Saturday, July 16, 2011

Paranoid Park (2007)

Stream of consciousness filmmaking is closely linked to the written counterpart, but because words are intellectual this form of writing is literate, whereas in cinema it feels more like memory. Moving images have an instant validity, and when a story is not linear, when it depends on the mind of a teenage kid with a lot of time on his hands, the work is experimental and involves us despite the disjointed, often fractured and confusing storytelling. Gus Van Sant’s Paranoid Park is a great and rare example.

Other examples in contemporary American cinema are some of Van Sant’s other recent works. He is proving himself a remarkable talent, one that even his early successes could not have hinted at. Paranoid Park is about an incident and characters that live it, but there is no storyline. Alex is a skateboarding kid. He hangs around with his best friend Jared who convinces him to go to a place that Alex admits he is not ready for: Paranoid Park, a grungy skate park in Portland. One night when Jared goes away, Alex goes to the park, meets some older guys, runs away with one of them via spontaneous freight train, and an incident occurs. This is linear progression, but Paranoid Park exists in Alex’s writing. He’s constantly writing in what I at first thought was an extended journal. Only at the end of the film did I understand that Alex is writing over the course of one night, and the majority of the film’s final scenes actually take place—chronologically—somewhere in the middle of the film’s short 84 minute running time.

We often see the same scenes repeated. The shots of Alex in either his uncle or his mother’s house show him entering his bedroom from a room where we had seen him previously write. I believe every time we see this same setup we are seeing the exact same moment in this character’s life. Why would Van Sant construct his film like this? He does a similar thing in Elephant, but there because of the structure of the film we were seeing several different stories taking place congruently. Here we have one perspective, Alex’s, and the conceit doesn’t seem like it could fit but it works remarkably well.

Well, why does it, and why do we see these repetitive moments? This is not a question to be asked but merely a fact we must accept. I personally found the challenge of deciphering this movie a welcomed change of pace from most films that predictably proceed in a linear fashion. I often wonder why films need to tell a story. It takes a skilled hand to render 90 minutes or so of screen time without a clearly defined story, characters and conflict, but often times the results of these experiments is quite fascinating. They are not slice of life films, a term I despise because of the connotations the phrase conjures. Rather they are experiences, impressions of life, and Van Sant’s treatment here creates an impression of a character. I often say that this is the ultimate reach of the cinema, to create impressions. A movie is a work of art, not life, and often times, films of this kind contain a hyper-reality that gives us, the audience sitting in our seats looking at a 2-dimensional flat screen, a sense of how the director uses reality to create his vision.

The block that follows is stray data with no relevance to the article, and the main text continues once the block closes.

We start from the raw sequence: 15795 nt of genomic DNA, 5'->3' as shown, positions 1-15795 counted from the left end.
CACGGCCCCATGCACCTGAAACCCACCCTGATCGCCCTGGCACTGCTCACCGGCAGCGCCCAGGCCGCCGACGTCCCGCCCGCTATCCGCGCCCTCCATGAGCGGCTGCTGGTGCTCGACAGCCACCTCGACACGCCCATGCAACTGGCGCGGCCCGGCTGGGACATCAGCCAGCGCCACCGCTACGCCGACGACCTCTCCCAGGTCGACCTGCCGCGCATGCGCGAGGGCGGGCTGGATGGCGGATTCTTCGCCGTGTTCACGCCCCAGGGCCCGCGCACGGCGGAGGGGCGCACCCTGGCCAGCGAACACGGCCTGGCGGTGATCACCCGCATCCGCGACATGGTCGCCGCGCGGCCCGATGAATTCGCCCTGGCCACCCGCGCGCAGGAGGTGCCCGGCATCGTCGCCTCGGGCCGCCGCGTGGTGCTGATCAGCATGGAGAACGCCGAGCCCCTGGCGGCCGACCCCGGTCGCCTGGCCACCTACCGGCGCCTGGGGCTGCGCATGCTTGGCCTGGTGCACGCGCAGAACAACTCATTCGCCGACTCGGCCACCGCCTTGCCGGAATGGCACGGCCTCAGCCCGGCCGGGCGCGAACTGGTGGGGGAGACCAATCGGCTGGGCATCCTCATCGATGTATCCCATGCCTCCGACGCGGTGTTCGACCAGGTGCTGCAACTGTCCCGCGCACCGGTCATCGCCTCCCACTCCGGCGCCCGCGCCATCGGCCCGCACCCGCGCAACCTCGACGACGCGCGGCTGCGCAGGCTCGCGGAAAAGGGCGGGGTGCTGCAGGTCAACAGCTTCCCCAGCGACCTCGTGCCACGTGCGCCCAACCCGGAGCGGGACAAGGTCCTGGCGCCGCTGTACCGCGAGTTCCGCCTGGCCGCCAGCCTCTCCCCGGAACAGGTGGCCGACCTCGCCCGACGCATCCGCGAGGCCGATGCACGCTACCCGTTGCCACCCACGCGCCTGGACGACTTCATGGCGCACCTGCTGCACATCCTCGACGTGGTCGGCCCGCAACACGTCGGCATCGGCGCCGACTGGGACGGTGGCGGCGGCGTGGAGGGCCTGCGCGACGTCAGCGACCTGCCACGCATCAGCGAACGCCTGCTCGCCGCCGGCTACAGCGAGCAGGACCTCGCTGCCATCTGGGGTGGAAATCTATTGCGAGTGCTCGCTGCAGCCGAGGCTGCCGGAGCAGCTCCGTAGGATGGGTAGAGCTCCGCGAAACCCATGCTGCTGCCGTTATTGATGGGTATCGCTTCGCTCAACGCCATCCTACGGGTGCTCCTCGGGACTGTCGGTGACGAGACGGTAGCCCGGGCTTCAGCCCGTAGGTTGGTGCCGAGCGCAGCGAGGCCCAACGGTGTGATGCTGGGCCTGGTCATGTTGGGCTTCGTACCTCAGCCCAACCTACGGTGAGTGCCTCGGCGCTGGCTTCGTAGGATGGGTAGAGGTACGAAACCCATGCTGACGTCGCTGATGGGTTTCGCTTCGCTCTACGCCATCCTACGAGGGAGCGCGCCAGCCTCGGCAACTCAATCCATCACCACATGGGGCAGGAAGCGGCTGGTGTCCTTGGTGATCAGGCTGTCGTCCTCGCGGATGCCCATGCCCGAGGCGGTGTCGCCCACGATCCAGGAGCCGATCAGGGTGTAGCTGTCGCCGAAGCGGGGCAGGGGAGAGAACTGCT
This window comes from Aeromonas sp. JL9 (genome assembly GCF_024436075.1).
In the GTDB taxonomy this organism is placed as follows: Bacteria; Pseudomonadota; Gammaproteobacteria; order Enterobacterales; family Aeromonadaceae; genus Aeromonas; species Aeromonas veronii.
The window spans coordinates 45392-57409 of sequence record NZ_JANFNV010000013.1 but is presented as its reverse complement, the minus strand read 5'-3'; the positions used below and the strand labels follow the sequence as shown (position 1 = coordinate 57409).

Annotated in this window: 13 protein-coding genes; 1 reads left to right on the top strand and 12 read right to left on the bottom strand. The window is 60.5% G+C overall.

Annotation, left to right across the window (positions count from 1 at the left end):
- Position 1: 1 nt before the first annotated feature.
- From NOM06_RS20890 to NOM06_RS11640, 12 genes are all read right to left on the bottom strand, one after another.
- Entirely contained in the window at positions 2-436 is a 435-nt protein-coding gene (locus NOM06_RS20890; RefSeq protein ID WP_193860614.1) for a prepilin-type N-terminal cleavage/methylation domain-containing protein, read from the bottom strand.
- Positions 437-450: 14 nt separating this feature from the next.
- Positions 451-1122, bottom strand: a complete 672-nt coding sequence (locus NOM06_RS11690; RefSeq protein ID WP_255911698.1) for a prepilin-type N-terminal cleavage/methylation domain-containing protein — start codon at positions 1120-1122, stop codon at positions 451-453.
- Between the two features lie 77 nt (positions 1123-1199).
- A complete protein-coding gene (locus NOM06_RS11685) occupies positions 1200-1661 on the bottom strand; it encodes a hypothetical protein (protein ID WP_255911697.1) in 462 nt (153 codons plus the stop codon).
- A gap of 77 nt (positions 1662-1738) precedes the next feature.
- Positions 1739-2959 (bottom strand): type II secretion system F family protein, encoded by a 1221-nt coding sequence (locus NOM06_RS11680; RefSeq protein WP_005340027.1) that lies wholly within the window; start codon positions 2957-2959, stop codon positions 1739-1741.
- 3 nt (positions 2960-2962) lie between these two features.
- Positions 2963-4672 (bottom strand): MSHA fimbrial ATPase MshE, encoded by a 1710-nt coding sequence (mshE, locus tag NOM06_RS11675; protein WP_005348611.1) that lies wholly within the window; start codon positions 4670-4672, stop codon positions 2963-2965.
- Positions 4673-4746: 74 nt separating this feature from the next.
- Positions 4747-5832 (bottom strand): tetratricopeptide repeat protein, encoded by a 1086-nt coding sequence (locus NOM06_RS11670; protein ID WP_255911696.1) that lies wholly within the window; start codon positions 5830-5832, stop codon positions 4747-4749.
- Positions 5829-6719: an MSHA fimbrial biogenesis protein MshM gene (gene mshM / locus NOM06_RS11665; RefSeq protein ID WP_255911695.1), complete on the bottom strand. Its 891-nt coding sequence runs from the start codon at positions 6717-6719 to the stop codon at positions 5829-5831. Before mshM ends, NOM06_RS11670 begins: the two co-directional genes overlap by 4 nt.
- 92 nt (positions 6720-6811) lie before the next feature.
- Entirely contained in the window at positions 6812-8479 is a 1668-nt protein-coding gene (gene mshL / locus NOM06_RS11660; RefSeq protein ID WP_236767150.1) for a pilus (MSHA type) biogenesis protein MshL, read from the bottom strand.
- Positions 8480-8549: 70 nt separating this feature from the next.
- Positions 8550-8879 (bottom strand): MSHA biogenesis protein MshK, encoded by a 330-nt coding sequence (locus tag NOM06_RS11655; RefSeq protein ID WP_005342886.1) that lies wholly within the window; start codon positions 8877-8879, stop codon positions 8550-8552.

The film, however, though essentially about a death, is not a mystery nor is it suspenseful. Van Sant doesn’t show us the character most duplicitous in the crime or event as receiving punishment. He suggests it is coming and indeed creates a great deal of fear and paranoia and the utter indifference one so young, of a sort or type typical in youth culture for the past decades, but the film is never “about” the crime. It is about a kid dealing with the fact that he, directly or indirectly, is responsible and now has to deal with it. The film, however, is more definitive than I am suggesting, but because the narrative material is comparatively slight I will remain vague so as to not spoil for you the mood and anticipation I certainly got watching it.

One thing I greatly appreciated was Van Sant’s use of aspect ratio. Most films are in a wide-screen format, some 1.85:1 or even worse they’re in scope, something narrower like 2.35:1. This basically means the screen is rectangular. I don’t like looking at movies this way. In a sense the aspect ratio renders everything as a landscape, at least in terms of framing a painting; there’s either portrait or landscape. The landscape composition is meant to show beauty, and in cinema I find a square ratio, 1.37:1, is more fitting in capturing reality. It cuts off our peripheral vision and focuses in on what the director wants.

I love Gus Van Sant’s modern, experimental work. I love that it’s done by an American filmmaker. It shows us that American cinema isn’t dead yet. Paranoid Park is intelligent, thought-provoking movie making, about characters of a certain age, and still refreshingly original.

Paranoid Park (2007)
Director: Gus Van Sant
Writer: Gus Van Sant
Stars: Gabe Nevins, Daniel Liu and Taylor Momsen
USA / France
In English
Runtime: 84 minutes

IMDB link:

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